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PinkMonkey.com Digital Library-The Awakening by Kate Chopin


watched for the first time the sun rise upon the new, the beautiful
world beyond the bayou.

Ma'ame Pelagie

I

When the war began, there stood on Cote Joyeuse an imposing
mansion of red brick, shaped like the Pantheon. A grove of
majestic live-oaks surrounded it.

Thirty years later, only the thick walls were standing, with
the dull red brick showing here and there through a matted growth
of clinging vines. The huge round pillars were intact; so to some
extent was the stone flagging of hall and portico. There had been
no home so stately along the whole stretch of Cote Joyeuse. Every
one knew that, as they knew it had cost Philippe Valmet sixty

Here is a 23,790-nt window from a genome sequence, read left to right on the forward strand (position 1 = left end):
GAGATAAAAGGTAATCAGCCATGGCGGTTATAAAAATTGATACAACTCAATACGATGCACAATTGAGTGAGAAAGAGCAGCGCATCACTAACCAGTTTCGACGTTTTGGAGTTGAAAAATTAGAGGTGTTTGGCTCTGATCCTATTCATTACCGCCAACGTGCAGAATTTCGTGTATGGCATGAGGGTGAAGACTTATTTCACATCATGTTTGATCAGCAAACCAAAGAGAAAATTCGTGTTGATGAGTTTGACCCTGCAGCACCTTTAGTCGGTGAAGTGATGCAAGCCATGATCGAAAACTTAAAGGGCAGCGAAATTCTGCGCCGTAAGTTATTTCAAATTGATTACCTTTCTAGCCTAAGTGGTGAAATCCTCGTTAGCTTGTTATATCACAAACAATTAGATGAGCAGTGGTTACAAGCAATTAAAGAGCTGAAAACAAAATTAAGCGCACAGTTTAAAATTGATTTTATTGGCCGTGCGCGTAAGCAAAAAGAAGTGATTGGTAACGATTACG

thousand dollars to build, away back in 1840. No one was in danger
of forgetting that fact, so long as his daughter Pelagie survived.

She was a queenly, white-haired woman of fifty. "Ma'ame Pelagie,"
they called her, though she was unmarried, as was her sister
Pauline, a child in Ma'ame Pelagie's eyes; a child of thirty-five.

The two lived alone in a three-roomed cabin, almost within the
shadow of the ruin. They lived for a dream, for Ma'ame Pelagie's
dream, which was to rebuild the old home.

It would be pitiful to tell how their days were spent to
accomplish this end; how the dollars had been saved for thirty
years and the picayunes hoarded; and yet, not half enough gathered!
But Ma'ame Pelagie felt sure of twenty years of life before her,
and counted upon as many more for her sister. And what could not
come to pass in twenty--in forty--years?
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PinkMonkey.com Digital Library-The Awakening by Kate Chopin



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